How to Stock Your Pantry, Fridge & Freezer
Most modern definitions of pantry stretch to include the refrigerator and freezer as well as more traditional dry goods. A well-stocked pantry puts a delicious weeknight dinner within reach at any time – and helps you stay prepared in case of emergencies. Whether you're a beginner cook or a pro, you can put a meal on the table anytime with this comprehensive list.
by Amanda McFarlane
Photo: Getty Images
Whether you're a beginner cook or a pro, you can put a meal on the table anytime with this comprehensive list. While some of these ingredients may be out of your comfort zone, we promise that you can find a tasty way to use them in your cooking, perhaps even pushing you toward new horizons in cooking, expanding your tastes, and making you a better cook. If you're really averse to some things on this list, there's no need to buy them. Why have canned tuna if you don't like fish?
These are things that really can last — but that doesn't mean you should hang on to them forever. Find ways to use them up, and when you have, put them on your grocery list to replenish your supply. This way, you always have them on hand. You'll know you have a well-stocked pantry if you only need to purchase a few fresh ingredients to cook a recipe.
Here's how to get started on stocking your pantry:
- Pull everything out of your pantry and decide what you want to keep and what you can get rid of. If something looks bad, smells bad, you don't know what it is, or it's been in the hidden depths of your pantry for years, toss it! Expiration dates and "best by" dates are not the best guidelines to follow as many items can last for quite some time after those dates.
- What's survived your purge? Make a list, then organize it — whether that's by cuisine, meal (breakfast, dinner), or by type of container (canned goods, boxes, bottles, etc.).
- Make a list of our pantry staples, then compare with what you have and what you may need or want to purchase. Food can be costly, so you don't have to stock up all at once. Do it in waves if that's more cost-effective for you. Buy what you like on the list below or substitute our suggestions with your favorites (e.g., sub black beans for pintos if that's what you like), but keep an open mind — you may find a new favorite by experimenting with new ingredients and recipes.
- Take inventory regularly to ensure your pantry remains well-stocked.
- Keep a list of what's in the freezer so you know what may be buried at the bottom or in the back, and cycle things out of the freezer regularly. This will help reduce waste and freezer overfill.
- Cook ingredients that are on their last leg. They will last longer than if left fresh.
- Buy ground spices and herbs in the smallest possible quantities. Their flavor begins to deteriorate as soon as they are opened — but this doesn't mean they "go bad." It just means they lose their flavorful punch over time.
- Label and properly wrap and store ingredients, especially things like cooked ingredients going into the fridge or meat going into the freezer.
- Meal plan! This will help you stay organized, be more motivated to cook, and make breakfasts, lunches, and dinners easier and less stressful. This also helps you plan ahead if you need to get something out of the freezer to thaw. Here's our ultimate meal planning guide with some of our best tips and tricks.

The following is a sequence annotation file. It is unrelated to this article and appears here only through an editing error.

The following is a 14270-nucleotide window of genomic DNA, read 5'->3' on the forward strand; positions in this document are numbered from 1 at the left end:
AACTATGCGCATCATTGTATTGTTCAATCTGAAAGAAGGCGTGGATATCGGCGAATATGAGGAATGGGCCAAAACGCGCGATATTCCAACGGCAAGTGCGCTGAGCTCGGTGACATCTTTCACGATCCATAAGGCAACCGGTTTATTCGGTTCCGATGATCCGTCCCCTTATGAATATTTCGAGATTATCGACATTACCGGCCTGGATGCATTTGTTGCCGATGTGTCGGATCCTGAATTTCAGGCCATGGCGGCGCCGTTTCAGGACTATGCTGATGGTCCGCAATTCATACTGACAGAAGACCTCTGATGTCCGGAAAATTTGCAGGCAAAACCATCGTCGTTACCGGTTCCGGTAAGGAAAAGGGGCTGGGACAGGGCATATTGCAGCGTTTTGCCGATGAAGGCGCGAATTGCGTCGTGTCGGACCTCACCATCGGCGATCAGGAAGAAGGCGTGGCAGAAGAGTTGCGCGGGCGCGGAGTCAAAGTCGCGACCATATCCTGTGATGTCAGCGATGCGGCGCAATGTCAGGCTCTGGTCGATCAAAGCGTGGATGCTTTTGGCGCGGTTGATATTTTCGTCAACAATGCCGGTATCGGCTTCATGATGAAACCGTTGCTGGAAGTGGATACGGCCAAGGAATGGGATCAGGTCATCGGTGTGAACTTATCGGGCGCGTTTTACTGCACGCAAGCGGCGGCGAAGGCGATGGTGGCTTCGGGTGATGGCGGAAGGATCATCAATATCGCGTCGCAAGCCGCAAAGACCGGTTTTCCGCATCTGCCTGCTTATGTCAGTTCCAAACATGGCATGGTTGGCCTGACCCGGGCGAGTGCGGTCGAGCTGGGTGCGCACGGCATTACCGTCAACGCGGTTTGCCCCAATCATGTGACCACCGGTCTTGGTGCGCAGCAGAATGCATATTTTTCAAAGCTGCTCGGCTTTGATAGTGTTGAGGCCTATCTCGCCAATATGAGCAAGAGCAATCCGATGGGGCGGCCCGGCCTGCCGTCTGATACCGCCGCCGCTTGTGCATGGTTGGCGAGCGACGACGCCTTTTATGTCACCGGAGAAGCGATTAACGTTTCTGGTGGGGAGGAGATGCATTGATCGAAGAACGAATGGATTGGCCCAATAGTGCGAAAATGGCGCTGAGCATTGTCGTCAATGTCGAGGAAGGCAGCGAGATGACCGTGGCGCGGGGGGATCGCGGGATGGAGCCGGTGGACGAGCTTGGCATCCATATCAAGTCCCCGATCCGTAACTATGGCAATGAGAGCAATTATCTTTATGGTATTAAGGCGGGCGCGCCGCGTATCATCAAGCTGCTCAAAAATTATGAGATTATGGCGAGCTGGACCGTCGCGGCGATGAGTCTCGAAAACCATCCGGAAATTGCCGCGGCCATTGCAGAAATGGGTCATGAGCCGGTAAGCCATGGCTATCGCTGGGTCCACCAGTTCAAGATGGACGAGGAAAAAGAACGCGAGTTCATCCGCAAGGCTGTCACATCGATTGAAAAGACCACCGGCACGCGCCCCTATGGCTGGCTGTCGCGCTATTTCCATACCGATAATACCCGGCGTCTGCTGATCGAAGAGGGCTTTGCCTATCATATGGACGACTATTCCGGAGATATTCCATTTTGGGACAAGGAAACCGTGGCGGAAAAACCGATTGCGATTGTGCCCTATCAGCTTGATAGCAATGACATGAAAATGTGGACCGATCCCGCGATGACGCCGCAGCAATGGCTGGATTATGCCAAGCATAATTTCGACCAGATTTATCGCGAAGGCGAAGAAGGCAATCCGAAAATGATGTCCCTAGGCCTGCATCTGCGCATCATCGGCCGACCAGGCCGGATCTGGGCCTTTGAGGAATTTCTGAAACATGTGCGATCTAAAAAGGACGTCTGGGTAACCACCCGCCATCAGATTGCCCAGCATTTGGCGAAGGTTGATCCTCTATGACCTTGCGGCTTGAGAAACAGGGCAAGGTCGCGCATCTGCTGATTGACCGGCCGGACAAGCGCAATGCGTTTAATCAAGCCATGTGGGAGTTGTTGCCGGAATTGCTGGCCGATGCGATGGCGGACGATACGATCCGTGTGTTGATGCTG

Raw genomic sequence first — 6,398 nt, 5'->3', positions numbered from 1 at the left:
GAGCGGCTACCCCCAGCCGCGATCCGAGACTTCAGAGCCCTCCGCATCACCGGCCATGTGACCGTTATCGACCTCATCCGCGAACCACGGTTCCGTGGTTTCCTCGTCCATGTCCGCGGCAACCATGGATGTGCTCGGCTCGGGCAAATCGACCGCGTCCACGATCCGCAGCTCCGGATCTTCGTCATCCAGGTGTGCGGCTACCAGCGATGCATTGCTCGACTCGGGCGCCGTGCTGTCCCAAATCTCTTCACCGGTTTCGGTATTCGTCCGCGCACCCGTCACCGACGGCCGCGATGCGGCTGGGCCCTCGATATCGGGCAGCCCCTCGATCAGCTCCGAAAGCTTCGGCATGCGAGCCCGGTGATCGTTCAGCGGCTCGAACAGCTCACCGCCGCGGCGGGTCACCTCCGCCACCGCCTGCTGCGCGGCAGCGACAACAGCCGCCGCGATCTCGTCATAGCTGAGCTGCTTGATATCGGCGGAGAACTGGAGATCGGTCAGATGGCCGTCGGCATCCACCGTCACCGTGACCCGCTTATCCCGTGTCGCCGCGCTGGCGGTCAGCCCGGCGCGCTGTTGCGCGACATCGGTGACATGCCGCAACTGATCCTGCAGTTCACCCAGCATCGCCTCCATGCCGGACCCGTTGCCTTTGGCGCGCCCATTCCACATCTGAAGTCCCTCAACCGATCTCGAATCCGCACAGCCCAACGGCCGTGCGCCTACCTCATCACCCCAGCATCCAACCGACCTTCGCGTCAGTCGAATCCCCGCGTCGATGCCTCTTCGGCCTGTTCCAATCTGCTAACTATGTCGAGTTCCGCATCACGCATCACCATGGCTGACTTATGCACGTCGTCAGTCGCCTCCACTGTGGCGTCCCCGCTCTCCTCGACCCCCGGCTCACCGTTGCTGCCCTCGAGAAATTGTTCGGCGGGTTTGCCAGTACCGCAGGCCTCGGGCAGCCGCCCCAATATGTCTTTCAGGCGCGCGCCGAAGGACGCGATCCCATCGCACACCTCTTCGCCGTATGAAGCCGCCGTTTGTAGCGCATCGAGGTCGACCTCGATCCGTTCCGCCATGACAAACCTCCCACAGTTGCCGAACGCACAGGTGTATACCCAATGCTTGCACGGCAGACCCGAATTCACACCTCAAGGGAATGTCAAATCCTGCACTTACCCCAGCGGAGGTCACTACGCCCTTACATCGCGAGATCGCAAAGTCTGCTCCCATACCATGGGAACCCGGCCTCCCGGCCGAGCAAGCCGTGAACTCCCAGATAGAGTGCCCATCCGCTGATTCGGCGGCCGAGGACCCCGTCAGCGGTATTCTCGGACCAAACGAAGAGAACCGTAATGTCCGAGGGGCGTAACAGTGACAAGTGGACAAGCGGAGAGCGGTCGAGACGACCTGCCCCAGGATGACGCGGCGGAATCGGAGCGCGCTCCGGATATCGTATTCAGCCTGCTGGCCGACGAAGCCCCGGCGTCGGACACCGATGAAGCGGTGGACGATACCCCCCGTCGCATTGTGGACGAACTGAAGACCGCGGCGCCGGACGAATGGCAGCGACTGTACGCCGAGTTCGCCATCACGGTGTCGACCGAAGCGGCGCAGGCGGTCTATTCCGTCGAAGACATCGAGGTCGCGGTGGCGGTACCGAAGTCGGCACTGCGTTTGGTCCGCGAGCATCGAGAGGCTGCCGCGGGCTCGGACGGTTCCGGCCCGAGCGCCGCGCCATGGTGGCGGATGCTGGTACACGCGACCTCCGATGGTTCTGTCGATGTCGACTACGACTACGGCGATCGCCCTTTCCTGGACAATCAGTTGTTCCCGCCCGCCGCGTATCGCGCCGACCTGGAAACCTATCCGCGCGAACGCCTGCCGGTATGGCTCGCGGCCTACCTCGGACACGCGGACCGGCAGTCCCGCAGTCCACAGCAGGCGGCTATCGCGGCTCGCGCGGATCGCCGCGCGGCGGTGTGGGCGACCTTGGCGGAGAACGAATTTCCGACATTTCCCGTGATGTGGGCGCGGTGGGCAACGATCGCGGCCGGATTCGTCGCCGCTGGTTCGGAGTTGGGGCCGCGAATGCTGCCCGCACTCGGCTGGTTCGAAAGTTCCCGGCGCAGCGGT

Nuts and nut butters: pecans, almonds, cashews, peanut butter or almond butter
Dried or canned beans: chickpeas, cannellini beans, black beans
Canned goods: tomatoes, coconut milk
Tinned fish: anchovies, sardines, tuna, salmon
Sweeteners: honey, avage, maple syrup
Dried pastas: several different shapes of your choice
Grains and starches: farro, couscous, rice, lentils, crackers, chips, panko bread crumbs
Pickled items: pickles, cornichons, kimchi, sauerkraut, capers
Baking ingredients: cornmeal, flour, sugars, chocolate, baking soda/powder, vanilla, yeast
Condiments and sauces: mayonnaise, Dijon mustard, soy sauce, Hoisin, sambal oelek, Worcestershire, tahini, fish sauce, gochujang, red curry paste, harissa, miso, hot sauces
Vinegars and oils: extra virgin olive oil & neutral oil like vegetable or grapeseed, several kinds of vinegar
Spices: cinnamon, cumin, coriander, chili powder, cayenne, garlic powder, onion powder, turmeric, cardamom, dry mustard, nutmeg, paprika, and any other spices you love to use
Stocks/broths including Better Than Bouillon
Dried fruits and jams/preserves
Dairy: eggs, hard or aged cheeses, like Parmesan, Pecorino, Gruyere, and cheddar, packaged processed cheeses, like mozzarella and Monterey Jack Feta, milk, cream, buttermilk, sour cream, cream cheese, yogurt, butter
Olives and dates
Cured meats: salamis, prosciutto, pepperoni
This list contains some items that last in the refrigerator for quite awhile. Onions, garlic, and potatoes do NOT need to be refrigerated.
Cabbage, kale/Swiss chard, and romaine
Ginger and garlic
Broccoli, cauliflower, Brussels sprouts
Citrus: limes, oranges, lemons
Chiles: jalapeno, serrano, or Fresno
Hardy herbs: rosemary, thyme, sage
Frozen proteins: 3–5 kinds of meats, like chicken, ground beef/pork, steaks, bacon, pork tenderloin/chops
Frozen fish/seafood: 1–2 kinds of fish, seafood like shrimp/scallops
Bread and puff pastry
Frozen vegetables and fruit: corn, artichokes, broccoli, peas, edamame, berries, bananas
Some fruits and vegetables are great frozen, like the ones listed above. They're often packed at the peak of freshness, so they may even taste better than when bought fresh and out-of-season.
Prepared meals: make some freezer-friendly meals ahead of time and keep well-wrapped in the freezer for busy nights
It never hurts to have a couple bottles of wine — for cooking or drinking (or both)!
With this list, your grocery store runs should only have to be for restocking, fresh ingredients that don't last long, and any specialty ingredients that may be specific to a recipe you want to cook.